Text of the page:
Islamic State to turn historic Mosul church into a mosque for its fighters
Islamic State is to convert one of the largest churches in Mosul into a mosque for its radical fighters.
The announcement was made in notices posted in the streets of the city, which fell to the militants a year ago. Formerly the heartland of Iraq's Christian population, there are now believed to be no Christians left in Mosul after they were forced to convert, flee or be killed.
The church threatened with conversion is the Syrian Orthodox Church of St Ephraim, according to Fides, the Vatican's news service. It was taken over by the militants a year ago and will be reopened as a "mosque of the mujahideen". According to local Iraqi media reports, the church has been draped with Islamic State's notorious black and white logo, with "There is no God but Allah" and "Prophet Mohammed" written on it.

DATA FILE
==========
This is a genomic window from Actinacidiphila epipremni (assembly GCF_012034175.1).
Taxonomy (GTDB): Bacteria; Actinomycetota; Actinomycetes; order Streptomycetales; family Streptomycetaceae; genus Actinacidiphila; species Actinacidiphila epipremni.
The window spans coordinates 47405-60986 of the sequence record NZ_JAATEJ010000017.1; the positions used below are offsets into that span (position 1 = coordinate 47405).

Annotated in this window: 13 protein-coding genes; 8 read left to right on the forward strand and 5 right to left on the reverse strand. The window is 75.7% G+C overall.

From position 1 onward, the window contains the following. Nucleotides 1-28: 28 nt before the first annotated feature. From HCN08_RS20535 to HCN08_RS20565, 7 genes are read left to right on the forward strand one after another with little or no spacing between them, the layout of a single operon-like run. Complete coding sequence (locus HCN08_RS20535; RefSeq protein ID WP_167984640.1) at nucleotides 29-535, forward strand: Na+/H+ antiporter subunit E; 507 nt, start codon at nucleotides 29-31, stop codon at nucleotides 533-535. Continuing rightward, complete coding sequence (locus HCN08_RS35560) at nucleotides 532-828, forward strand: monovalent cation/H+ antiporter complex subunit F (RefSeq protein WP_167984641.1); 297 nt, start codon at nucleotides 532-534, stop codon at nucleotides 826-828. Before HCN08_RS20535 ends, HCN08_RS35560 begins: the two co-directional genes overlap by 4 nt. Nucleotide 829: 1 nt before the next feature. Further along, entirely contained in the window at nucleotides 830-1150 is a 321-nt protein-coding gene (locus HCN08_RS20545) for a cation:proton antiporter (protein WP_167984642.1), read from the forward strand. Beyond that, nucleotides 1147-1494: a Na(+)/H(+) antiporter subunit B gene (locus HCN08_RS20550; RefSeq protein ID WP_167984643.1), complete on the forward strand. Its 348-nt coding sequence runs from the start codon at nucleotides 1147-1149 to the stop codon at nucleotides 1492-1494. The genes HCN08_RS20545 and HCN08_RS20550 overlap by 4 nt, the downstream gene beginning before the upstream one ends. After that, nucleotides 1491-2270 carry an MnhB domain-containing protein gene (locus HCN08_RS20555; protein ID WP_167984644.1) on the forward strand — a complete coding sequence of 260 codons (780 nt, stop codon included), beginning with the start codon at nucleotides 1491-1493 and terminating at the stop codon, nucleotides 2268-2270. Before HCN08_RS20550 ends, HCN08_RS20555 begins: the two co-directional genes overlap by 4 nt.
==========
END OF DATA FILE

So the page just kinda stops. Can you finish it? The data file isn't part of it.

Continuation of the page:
The militants have also removed the cross from the church's dome and emptied the building of all its furniture and Christian symbols.
Nuri Kino, founder and president of A Demand For Action, a group advocating the protection of ethno-religious minorities such as Assyrians and Yazidis in the Middle East, told Newsweek that the move was proof of Islamic State's intentions regarding the Christian minority.
"A year ago they said 'Convert, pay or die' then it turned out to be a lie, that even if you pay you will not be able to stay," he said.
"If they changed a church to a mosque it is further proof of their cleansing, something that many call a genocide. They destroy our artefacts, our churches and try to erase us in any way they can."